NRLC Field Tours for Congressional Staff

The Natural Resources Law Center has sponsored field tours for congressional staff on both energy and endangered species issues. A few lessons we learned along the way:

  • DON'T preach to the choir. DO invite a diverse group of participants who will enrich the discussion.
  • DON'T limit presentations to one side of the issue. DO provide balance - recognizing that there are legitimate differences on most natural resources issues.
  • DON'T alienate your tour group by talking down to them even if you think most of them need the "Issue 101" version. DO utilize issue experts - whether they be professionals or community members - and aim the level of presentation high.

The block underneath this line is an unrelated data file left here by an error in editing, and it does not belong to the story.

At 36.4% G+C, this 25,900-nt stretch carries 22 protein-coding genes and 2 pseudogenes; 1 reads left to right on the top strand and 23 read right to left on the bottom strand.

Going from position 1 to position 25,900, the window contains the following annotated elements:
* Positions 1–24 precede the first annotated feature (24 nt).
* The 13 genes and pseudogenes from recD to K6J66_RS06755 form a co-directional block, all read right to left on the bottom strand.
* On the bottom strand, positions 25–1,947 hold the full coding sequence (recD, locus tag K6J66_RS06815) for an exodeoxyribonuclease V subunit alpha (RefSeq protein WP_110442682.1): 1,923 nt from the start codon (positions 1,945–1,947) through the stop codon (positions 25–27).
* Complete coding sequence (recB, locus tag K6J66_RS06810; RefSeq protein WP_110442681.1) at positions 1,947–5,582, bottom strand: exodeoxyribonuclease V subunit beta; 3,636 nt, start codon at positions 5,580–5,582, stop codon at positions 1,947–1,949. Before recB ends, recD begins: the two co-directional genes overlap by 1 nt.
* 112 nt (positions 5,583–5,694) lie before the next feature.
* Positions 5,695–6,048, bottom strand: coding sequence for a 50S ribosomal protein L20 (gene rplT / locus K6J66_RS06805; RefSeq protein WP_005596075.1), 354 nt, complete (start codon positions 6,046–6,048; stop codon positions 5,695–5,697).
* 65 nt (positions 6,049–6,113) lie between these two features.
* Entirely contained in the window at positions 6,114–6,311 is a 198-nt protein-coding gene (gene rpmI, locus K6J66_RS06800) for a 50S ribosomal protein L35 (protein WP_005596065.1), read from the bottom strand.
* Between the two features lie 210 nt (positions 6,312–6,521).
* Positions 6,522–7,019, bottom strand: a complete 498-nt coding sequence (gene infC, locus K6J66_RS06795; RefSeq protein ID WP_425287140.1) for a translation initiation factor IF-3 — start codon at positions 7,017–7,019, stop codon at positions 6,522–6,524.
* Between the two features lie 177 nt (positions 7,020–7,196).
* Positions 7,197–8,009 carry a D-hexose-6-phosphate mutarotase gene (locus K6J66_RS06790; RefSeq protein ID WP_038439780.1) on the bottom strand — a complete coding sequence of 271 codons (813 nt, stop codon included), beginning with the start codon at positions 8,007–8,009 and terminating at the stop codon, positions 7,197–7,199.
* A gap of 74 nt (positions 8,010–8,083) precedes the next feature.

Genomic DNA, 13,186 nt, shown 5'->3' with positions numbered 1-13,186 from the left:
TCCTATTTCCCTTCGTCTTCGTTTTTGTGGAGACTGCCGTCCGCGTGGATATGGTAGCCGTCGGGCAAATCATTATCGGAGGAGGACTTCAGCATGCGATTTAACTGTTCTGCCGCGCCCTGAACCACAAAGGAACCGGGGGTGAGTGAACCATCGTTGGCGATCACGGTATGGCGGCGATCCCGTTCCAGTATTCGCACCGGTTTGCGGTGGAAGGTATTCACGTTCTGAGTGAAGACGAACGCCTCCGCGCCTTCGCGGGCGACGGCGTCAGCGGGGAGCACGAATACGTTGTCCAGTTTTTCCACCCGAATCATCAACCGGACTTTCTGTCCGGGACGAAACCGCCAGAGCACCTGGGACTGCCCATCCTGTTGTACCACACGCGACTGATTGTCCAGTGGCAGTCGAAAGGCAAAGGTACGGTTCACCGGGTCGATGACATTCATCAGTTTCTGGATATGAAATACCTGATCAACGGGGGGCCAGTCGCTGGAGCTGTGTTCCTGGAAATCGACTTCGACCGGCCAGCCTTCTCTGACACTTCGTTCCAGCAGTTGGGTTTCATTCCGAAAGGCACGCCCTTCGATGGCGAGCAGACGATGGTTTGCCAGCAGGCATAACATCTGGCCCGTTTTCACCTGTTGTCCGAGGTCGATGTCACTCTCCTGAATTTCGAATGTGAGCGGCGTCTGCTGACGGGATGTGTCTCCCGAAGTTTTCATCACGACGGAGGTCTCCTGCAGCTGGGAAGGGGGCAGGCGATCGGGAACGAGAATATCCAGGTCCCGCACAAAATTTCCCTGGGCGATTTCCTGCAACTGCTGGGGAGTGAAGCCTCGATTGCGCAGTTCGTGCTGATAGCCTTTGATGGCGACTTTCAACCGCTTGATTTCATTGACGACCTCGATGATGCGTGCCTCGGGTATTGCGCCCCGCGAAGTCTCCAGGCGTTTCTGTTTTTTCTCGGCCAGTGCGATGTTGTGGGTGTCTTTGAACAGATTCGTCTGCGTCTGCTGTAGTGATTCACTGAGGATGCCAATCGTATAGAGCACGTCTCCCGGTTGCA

• DON'T hesitate to invite speakers. DO recognize that they (and you) can gain as much from participating in the tour as your audience.
  • DON'T over-schedule the program at the expense of give and take. DO make time for questions and discussion.
  • DON'T turn your field tour into a conference room briefing. DO get out into the field - whether it is out in nature or touring an industrial plant. Walking and seeing is worth a thousand Powerpoint slides.
  • DON'T frustrate your audience or presenters with a noisy tour stop. DO make sure there are quiet areas for briefings at your field site, or have a short orientation before venturing into that noisy facility.

Listening Sessions